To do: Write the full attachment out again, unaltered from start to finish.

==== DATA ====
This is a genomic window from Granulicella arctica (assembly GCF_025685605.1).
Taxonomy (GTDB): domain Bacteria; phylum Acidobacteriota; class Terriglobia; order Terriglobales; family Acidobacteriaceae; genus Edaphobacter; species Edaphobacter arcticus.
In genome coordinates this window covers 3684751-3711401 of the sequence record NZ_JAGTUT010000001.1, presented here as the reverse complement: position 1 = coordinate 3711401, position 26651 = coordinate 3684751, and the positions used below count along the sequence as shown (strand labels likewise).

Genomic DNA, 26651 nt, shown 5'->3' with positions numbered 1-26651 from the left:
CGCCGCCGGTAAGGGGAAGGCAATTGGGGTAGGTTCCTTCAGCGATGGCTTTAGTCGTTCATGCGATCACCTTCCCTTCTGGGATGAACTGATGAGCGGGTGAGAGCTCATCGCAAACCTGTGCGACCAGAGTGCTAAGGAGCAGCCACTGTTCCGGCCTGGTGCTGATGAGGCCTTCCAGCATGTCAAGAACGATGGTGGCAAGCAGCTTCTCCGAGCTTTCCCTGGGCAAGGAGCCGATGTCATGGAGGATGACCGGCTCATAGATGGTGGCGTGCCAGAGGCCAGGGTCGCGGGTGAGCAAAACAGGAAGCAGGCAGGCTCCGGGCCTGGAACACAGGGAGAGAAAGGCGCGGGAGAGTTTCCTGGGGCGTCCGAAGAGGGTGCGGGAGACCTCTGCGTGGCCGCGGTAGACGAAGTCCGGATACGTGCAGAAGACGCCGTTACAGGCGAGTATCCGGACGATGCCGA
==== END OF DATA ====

This is a genomic window from Granulicella arctica (assembly GCF_025685605.1).
Taxonomy (GTDB): domain Bacteria; phylum Acidobacteriota; class Terriglobia; order Terriglobales; family Acidobacteriaceae; genus Edaphobacter; species Edaphobacter arcticus.
In genome coordinates this window covers 3684751-3711401 of the sequence record NZ_JAGTUT010000001.1, presented here as the reverse complement: position 1 = coordinate 3711401, position 26651 = coordinate 3684751, and the positions used below count along the sequence as shown (strand labels likewise).

Genomic DNA, 26651 nt, shown 5'->3' with positions numbered 1-26651 from the left:
CGCCGCCGGTAAGGGGAAGGCAATTGGGGTAGGTTCCTTCAGCGATGGCTTTAGTCGTTCATGCGATCACCTTCCCTTCTGGGATGAACTGATGAGCGGGTGAGAGCTCATCGCAAACCTGTGCGACCAGAGTGCTAAGGAGCAGCCACTGTTCCGGCCTGGTGCTGATGAGGCCTTCCAGCATGTCAAGAACGATGGTGGCAAGCAGCTTCTCCGAGCTTTCCCTGGGCAAGGAGCCGATGTCATGGAGGATGACCGGCTCATAGATGGTGGCGTGCCAGAGGCCAGGGTCGCGGGTGAGCAAAACAGGAAGCAGGCAGGCTCCGGGCCTGGAACACAGGGAGAGAAAGGCGCGGGAGAGTTTCCTGGGGCGTCCGAAGAGGGTGCGGGAGACCTCTGCGTGGCCGCGGTAGACGAAGTCCGGATACGTGCAGAAGACGCCGTTACAGGCGAGTATCCGGACGATGCCGA